Future of Free Time Report: How travel industries must adapt to a generation turning to mediated leisure

[From netimperative (“Intelligence for Digital Business”); a summary of the report (in anAcrobat .pdf file) is available here]

 

Report: Are virtual holidays going to replace real ones?

A generation of ‘Go-Nowhere Gamers’ could turn their back on out-of-home leisure in favour of gaming, social networking, and ‘always on’ media unless the travel industry responds to their needs, says a report commissioned by lastminute.com.

Apr 26, 2010

The Future of Free Time report, produced by the online travel and leisure retailer in association with think-tank Future Foundation, looks at how travel and free time will change over the next five to 20 years, and says that the travel industry must cater for an increasingly connected generation.

The trend can already been seen in Japan; Ian Yeoman, author of Tomorrow’s Tourist and a consultant on the report comments: ‘What they’ve seen in the last ten years – because they’ve had deflation and also the Japanese consumer has gone inward – is that they’re spending more now on in-home entertainment and technology rather than travelling the world. That’s an indicator of what could happen.’

In Britain, out-of-home leisure contracted during the recession, but sales of in-home electronics grew and since 2000, in-home leisure expenditure has increased by 2.5 times in real terms. Looking ahead to 2015, the report predicts in-home leisure will recover at a faster rate than out-of-home leisure. Research for the report also reveals that since 2007 it is in-home activities such as playing video games and surfing the internet which have seen the biggest increase in consumer value perceptions.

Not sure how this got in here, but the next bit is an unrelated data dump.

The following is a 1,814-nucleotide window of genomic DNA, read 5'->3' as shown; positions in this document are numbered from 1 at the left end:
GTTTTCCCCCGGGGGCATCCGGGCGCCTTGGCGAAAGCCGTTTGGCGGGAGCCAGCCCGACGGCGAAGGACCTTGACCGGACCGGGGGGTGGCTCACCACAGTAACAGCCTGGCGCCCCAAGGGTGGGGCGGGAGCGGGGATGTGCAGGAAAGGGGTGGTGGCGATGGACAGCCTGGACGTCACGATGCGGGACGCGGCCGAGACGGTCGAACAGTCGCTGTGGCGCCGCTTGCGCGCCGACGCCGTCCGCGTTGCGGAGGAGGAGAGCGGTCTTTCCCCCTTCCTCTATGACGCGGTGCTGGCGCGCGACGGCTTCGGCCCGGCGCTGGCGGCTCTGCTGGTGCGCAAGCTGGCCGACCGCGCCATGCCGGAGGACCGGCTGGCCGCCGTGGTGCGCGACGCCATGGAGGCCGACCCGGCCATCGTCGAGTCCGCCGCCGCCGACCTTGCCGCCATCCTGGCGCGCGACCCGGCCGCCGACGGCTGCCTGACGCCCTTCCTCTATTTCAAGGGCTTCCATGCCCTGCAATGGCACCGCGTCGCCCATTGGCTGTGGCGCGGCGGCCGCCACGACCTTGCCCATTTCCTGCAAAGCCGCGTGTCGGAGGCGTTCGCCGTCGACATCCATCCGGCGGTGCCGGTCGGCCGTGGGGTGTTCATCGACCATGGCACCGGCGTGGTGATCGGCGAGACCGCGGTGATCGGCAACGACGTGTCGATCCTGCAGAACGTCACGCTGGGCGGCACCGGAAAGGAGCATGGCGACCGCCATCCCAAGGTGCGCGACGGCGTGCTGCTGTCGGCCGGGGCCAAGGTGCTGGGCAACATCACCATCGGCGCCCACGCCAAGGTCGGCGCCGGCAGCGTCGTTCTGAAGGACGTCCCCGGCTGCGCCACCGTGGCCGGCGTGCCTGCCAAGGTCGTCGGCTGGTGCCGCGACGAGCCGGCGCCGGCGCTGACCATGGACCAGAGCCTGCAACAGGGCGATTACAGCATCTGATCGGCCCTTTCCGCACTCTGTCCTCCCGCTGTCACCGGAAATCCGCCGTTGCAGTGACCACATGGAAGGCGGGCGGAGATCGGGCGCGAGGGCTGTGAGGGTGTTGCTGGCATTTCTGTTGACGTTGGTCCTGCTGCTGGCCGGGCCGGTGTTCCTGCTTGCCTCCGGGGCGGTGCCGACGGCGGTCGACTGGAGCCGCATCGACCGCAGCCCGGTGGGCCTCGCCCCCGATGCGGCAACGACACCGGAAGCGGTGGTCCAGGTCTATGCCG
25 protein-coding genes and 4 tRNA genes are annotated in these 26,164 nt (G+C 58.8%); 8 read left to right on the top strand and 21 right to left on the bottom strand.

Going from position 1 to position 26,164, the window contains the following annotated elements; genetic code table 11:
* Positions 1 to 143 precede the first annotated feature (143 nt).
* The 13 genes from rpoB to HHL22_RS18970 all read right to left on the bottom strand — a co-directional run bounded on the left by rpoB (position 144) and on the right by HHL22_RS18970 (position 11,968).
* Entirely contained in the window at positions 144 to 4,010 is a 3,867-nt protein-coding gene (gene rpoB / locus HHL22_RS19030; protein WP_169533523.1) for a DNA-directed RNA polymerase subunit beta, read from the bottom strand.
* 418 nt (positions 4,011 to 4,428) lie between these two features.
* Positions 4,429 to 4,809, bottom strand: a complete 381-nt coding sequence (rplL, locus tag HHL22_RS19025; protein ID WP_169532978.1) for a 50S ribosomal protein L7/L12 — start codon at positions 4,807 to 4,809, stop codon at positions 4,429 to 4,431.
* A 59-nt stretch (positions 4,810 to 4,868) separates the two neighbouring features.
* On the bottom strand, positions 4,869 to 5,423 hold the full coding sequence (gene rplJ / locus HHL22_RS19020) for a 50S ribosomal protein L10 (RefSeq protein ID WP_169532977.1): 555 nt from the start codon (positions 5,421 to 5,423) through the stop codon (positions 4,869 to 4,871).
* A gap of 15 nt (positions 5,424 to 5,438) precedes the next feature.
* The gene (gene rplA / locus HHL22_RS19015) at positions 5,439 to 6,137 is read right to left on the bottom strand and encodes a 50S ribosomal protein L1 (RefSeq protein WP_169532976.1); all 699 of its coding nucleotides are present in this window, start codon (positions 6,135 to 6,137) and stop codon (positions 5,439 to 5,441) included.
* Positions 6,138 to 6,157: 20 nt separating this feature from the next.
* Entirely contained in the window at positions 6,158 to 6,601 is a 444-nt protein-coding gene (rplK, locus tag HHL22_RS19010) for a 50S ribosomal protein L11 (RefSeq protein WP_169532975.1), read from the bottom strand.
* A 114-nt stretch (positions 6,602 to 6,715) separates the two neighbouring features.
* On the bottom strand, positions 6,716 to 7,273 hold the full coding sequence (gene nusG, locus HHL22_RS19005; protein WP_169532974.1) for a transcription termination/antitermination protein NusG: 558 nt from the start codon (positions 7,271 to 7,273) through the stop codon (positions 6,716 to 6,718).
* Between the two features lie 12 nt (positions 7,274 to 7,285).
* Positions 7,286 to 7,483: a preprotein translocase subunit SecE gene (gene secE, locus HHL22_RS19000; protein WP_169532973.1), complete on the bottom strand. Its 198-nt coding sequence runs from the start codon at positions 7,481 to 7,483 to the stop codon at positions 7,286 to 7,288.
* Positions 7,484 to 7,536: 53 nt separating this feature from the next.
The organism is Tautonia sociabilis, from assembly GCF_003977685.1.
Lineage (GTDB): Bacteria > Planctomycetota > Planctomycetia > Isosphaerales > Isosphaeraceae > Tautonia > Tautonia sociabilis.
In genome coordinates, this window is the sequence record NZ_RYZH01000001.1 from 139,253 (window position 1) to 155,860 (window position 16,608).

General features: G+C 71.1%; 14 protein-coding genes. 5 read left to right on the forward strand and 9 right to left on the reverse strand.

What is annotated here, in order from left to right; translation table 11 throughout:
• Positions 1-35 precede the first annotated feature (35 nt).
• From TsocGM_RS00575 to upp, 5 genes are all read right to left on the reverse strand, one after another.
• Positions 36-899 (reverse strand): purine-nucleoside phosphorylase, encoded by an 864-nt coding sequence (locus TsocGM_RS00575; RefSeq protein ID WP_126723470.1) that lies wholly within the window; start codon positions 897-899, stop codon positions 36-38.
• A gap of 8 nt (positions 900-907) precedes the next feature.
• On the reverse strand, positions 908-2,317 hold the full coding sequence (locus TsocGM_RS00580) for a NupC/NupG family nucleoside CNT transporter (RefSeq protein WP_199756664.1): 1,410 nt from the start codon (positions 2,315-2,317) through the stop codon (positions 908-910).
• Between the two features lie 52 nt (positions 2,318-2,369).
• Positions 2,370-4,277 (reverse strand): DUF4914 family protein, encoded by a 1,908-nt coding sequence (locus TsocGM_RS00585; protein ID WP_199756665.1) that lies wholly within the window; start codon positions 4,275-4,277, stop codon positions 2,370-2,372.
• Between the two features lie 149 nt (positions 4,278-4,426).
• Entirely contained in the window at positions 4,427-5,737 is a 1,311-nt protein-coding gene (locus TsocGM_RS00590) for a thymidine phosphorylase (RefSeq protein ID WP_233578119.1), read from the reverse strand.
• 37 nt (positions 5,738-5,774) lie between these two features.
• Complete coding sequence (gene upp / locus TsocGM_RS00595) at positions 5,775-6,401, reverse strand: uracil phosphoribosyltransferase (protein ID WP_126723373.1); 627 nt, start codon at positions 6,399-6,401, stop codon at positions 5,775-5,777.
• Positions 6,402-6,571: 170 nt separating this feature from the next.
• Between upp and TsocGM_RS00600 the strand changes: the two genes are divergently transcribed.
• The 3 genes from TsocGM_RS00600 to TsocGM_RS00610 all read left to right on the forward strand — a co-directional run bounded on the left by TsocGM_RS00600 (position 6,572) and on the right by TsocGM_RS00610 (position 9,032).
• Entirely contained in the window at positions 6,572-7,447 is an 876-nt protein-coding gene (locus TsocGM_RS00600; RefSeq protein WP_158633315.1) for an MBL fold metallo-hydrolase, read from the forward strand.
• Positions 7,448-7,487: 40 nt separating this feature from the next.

To engage young people with travel and leisure, the industry will have to make real life experiences more interactive, innovative and engaging. This report suggests interactive movies, visual mobile devices replacing audio tours in museums, more real-time hotel tours available at the point of booking, and increasing the prevalence and usefulness of augmented reality applications.

Looking to 2030 the report asks whether virtual reality experiences could ever replace real travel, experts however, are sceptical: ‘Something like virtual travel will be available’ says William Higham author of The Next Big Thing ‘but I do not believe it will replace real holidays – it will simply be another leisure option.’

‘Since launching in 1998 lastminute.com has been at the forefront of travel innovation’ said Patrick Hoffstetter, vice president at lastminute.com. ‘We all have a natural inclination to travel and explore, but the industry must remain innovative and embrace technology to remain exciting for a younger generation.’

Methodology

When compiling the Future Free Time report, lastminute.com consulted with a range of experts from bodies such as Visit Britain, Which? Travel, travelmole.com, and author of Tomorrow’s Tourist, Ian Yeoman (Wellington University). The report also rigorously surveyed consumers gathering both quantative and qualitative data and utilised the Delphi method to gain further insight into the suggested theories and focus on only the most likely possibilities.

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